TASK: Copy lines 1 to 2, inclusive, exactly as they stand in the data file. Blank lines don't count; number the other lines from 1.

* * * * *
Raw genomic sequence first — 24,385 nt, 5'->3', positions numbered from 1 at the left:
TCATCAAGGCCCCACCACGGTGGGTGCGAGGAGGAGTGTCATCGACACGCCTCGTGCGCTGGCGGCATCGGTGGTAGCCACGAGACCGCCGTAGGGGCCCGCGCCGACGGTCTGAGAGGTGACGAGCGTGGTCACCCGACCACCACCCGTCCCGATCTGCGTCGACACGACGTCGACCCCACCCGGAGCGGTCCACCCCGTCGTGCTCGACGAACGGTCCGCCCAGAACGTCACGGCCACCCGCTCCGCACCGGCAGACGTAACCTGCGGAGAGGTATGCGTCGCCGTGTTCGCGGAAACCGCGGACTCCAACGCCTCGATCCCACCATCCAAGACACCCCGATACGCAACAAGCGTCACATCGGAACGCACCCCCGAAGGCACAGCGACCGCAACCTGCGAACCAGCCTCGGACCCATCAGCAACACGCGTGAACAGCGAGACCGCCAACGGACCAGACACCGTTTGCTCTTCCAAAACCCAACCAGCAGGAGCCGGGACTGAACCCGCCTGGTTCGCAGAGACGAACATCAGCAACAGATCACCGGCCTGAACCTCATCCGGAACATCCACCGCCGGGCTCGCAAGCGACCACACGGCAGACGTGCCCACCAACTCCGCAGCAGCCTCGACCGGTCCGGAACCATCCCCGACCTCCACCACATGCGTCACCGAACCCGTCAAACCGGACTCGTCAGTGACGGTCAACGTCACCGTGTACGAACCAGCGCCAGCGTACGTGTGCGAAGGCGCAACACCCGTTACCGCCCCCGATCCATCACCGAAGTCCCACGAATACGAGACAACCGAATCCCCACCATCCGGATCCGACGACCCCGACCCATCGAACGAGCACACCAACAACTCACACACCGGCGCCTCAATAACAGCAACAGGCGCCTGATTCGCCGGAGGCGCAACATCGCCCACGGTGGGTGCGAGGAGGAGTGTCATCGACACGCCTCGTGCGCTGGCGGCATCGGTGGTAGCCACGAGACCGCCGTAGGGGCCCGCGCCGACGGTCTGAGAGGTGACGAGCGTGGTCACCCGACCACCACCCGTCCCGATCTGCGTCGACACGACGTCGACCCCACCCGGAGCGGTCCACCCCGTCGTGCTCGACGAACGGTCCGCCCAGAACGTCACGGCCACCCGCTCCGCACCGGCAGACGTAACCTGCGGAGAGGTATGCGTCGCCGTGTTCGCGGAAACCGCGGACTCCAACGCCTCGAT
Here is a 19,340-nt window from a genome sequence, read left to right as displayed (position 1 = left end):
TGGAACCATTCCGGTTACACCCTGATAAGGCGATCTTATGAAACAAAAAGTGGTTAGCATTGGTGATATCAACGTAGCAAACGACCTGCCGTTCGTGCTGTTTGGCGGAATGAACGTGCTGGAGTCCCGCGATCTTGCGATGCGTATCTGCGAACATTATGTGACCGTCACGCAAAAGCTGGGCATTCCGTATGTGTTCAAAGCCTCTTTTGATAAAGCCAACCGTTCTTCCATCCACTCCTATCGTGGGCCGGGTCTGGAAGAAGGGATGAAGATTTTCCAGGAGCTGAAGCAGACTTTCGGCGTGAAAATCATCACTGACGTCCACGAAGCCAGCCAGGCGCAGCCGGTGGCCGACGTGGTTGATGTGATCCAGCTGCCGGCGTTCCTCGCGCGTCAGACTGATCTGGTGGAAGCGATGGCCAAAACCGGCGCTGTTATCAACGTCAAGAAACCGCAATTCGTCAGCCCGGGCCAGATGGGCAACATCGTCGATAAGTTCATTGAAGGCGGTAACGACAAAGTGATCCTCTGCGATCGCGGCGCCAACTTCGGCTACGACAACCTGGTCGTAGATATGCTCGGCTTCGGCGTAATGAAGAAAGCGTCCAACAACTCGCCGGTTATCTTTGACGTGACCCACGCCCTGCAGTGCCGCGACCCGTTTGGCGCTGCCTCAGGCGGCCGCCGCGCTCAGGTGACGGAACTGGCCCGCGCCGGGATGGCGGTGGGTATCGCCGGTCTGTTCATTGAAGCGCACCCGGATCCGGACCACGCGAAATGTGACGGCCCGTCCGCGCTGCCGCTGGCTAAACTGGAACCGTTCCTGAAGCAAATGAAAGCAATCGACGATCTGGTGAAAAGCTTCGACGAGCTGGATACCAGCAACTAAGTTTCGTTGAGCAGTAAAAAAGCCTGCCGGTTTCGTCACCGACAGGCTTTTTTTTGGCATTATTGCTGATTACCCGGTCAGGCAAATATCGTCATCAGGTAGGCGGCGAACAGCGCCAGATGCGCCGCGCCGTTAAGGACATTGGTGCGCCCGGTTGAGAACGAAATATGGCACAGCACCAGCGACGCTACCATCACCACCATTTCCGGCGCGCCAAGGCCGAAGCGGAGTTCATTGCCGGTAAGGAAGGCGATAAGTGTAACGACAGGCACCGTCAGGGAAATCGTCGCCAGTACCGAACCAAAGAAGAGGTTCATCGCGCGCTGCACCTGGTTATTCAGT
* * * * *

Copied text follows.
Raw genomic sequence first — 24,385 nt, 5'->3', positions numbered from 1 at the left:
TCATCAAGGCCCCACCACGGTGGGTGCGAGGAGGAGTGTCATCGACACGCCTCGTGCGCTGGCGGCATCGGTGGTAGCCACGAGACCGCCGTAGGGGCCCGCGCCGACGGTCTGAGAGGTGACGAGCGTGGTCACCCGACCACCACCCGTCCCGATCTGCGTCGACACGACGTCGACCCCACCCGGAGCGGTCCACCCCGTCGTGCTCGACGAACGGTCCGCCCAGAACGTCACGGCCACCCGCTCCGCACCGGCAGACGTAACCTGCGGAGAGGTATGCGTCGCCGTGTTCGCGGAAACCGCGGACTCCAACGCCTCGATCCCACCATCCAAGACACCCCGATACGCAACAAGCGTCACATCGGAACGCACCCCCGAAGGCACAGCGACCGCAACCTGCGAACCAGCCTCGGACCCATCAGCAACACGCGTGAACAGCGAGACCGCCAACGGACCAGACACCGTTTGCTCTTCCAAAACCCAACCAGCAGGAGCCGGGACTGAACCCGCCTGGTTCGCAGAGACGAACATCAGCAACAGATCACCGGCCTGAACCTCATCCGGAACATCCACCGCCGGGCTCGCAAGCGACCACACGGCAGACGTGCCCACCAACTCCGCAGCAGCCTCGACCGGTCCGGAACCATCCCCGACCTCCACCACATGCGTCACCGAACCCGTCAAACCGGACTCGTCAGTGACGGTCAACGTCACCGTGTACGAACCAGCGCCAGCGTACGTGTGCGAAGGCGCAACACCCGTTACCGCCCCCGATCCATCACCGAAGTCCCACGAATACGAGACAACCGAATCCCCACCATCCGGATCCGACGACCCCGACCCATCGAACGAGCACACCAACAACTCACACACCGGCGCCTCAATAACAGCAACAGGCGCCTGATTCGCCGGAGGCGCAACATCGCCCACGGTGGGTGCGAGGAGGAGTGTCATCGACACGCCTCGTGCGCTGGCGGCATCGGTGGTAGCCACGAGACCGCCGTAGGGGCCCGCGCCGACGGTCTGAGAGGTGACGAGCGTGGTCACCCGACCACCACCCGTCCCGATCTGCGTCGACACGACGTCGACCCCACCCGGAGCGGTCCACCCCGTCGTGCTCGACGAACGGTCCGCCCAGAACGTCACGGCCACCCGCTCCGCACCGGCAGACGTAACCTGCGGAGAGGTATGCGTCGCCGTGTTCGCGGAAACCGCGGACTCCAACGCCTCGAT